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Old Sep 24, 2009, 01:44 PM   #1
dylanbrown
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Stop the Password Prompt

Hey all,

I have searched around for this - but couldn't find a thread that was similar, if there is one, I apologise in advance.

OK - this seems pretty basic, but I can't seem to find a way to turn off the password prompt in Mac OSX.

I have an account for my parents, and they don't need a password, but if they try and install software etc - it comes up with the Password Prompt window. Obviously, you don't enter anything into the password field and just continue on, but seeing how there is no password in the first place, why does it still ask for one?

I've been a Mac user for a few years, but have never came across this - I always use a password

Anyway... thanks in advance...

Dylan.
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Old Sep 24, 2009, 01:49 PM   #2
aristobrat
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It's a visual indication that the program you're installing is about to make a big change to something on your system. Even if you have no password set for logon, you should be aware when something like that happens.
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Old Sep 24, 2009, 01:53 PM   #3
BlueRevolution
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If your parents don't have a password on their account, they shouldn't have an administrator account. It leaves your computer wide open to hacking.
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Old Sep 24, 2009, 01:55 PM   #4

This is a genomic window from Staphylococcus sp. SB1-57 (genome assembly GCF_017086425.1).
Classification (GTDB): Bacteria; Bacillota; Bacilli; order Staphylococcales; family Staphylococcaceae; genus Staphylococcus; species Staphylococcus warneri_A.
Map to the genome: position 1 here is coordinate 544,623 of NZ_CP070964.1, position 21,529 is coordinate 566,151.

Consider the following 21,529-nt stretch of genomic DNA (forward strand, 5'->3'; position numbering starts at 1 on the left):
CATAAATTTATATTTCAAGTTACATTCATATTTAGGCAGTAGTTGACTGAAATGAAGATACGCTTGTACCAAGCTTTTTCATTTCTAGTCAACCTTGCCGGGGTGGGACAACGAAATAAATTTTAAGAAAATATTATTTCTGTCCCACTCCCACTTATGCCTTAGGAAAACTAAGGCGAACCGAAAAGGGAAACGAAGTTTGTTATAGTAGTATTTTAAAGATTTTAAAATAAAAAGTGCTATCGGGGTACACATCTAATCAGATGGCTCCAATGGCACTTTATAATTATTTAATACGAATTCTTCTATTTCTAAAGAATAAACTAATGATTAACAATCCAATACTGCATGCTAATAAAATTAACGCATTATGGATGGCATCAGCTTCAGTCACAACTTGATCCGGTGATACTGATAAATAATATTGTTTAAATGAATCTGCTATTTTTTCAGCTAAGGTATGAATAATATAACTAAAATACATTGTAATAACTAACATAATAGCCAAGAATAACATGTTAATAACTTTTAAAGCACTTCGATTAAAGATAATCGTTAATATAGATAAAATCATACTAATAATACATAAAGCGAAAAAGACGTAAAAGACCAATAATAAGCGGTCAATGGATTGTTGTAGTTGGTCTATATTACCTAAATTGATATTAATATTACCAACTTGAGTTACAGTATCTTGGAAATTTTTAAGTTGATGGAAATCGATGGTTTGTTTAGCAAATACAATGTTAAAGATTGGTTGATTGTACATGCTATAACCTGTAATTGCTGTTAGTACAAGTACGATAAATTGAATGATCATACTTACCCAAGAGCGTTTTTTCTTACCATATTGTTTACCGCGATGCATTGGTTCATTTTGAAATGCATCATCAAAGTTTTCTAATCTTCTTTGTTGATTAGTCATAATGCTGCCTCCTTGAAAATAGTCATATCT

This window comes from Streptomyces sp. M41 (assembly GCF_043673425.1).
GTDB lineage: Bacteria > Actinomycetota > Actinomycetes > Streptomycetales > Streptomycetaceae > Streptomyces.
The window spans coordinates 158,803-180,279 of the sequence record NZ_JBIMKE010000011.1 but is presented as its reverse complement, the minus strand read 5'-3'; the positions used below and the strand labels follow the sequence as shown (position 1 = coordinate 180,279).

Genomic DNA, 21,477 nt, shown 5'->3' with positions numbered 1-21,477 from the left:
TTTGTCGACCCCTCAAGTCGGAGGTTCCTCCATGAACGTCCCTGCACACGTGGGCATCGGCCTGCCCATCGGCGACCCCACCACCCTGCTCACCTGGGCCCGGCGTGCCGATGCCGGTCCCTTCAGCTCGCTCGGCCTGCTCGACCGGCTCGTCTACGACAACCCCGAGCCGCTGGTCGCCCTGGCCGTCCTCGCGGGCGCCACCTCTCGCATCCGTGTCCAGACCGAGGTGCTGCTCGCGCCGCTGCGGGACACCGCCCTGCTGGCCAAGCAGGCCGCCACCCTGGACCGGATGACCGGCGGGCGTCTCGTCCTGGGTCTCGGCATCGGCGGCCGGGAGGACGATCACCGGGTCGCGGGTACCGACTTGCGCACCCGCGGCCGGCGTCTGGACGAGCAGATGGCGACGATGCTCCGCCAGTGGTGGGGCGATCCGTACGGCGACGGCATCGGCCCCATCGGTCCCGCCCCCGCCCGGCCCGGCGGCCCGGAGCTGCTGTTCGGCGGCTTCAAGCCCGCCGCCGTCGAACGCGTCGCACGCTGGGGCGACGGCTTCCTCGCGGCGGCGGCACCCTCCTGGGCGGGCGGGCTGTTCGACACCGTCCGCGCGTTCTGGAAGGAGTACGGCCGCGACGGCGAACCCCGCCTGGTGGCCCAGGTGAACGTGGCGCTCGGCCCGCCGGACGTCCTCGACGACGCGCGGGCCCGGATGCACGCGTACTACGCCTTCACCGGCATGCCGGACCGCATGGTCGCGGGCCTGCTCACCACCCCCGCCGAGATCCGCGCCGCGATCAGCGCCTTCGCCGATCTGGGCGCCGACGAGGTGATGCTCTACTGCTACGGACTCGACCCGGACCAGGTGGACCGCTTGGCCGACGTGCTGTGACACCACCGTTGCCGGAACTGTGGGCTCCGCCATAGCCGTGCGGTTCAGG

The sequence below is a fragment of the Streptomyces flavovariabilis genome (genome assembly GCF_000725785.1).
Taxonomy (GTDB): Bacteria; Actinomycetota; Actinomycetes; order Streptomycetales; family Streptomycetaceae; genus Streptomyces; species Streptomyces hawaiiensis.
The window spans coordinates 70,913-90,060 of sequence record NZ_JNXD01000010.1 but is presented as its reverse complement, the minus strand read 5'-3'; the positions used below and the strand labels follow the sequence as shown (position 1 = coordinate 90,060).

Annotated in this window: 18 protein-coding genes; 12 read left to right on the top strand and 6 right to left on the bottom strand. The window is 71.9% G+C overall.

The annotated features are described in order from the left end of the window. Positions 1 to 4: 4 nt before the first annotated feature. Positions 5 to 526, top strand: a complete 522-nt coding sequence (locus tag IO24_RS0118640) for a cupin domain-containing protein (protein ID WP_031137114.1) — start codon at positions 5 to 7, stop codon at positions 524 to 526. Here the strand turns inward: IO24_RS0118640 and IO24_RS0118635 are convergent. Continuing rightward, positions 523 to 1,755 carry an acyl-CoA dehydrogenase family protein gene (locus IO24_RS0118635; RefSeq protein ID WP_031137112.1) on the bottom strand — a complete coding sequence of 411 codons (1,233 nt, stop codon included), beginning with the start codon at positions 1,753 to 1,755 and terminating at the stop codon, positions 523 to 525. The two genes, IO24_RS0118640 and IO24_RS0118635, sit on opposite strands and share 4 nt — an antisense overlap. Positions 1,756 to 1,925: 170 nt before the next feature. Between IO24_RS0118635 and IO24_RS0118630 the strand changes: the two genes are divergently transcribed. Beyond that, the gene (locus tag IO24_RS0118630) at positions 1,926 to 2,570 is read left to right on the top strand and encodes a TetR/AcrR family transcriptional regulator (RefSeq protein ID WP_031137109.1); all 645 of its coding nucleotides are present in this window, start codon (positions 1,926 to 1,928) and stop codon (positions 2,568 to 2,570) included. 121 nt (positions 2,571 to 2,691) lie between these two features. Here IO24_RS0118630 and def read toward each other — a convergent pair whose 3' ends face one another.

yellow
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There's no way to "turn" it off.
Even if the password is blank, the user will be prompted for their password.
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Old Sep 24, 2009, 02:02 PM   #5
devburke
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Itís basically asking for administrator approval because itís doing something important. Even if it didnít ask for the password, it would still pop up a box asking for approval.
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Old Sep 24, 2009, 02:04 PM   #6
Makosuke
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Just to add, Windows XP doesn't ask for a password at all in similar situations, and this is a substantial part of the reason that it's so horribly prone to virus and malware infection. It's really an awful idea to run with no password, but even if you do the prompt is at least an indicator that something major is about to happen, with the chance to prevent it if you didn't want it to.
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Old Sep 24, 2009, 02:05 PM   #7
yellow
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Quote:
Originally Posted by devburke View Post
It’s basically asking for administrator approval because it’s doing something important. Even if it didn’t ask for the password, it would still pop up a box asking for approval.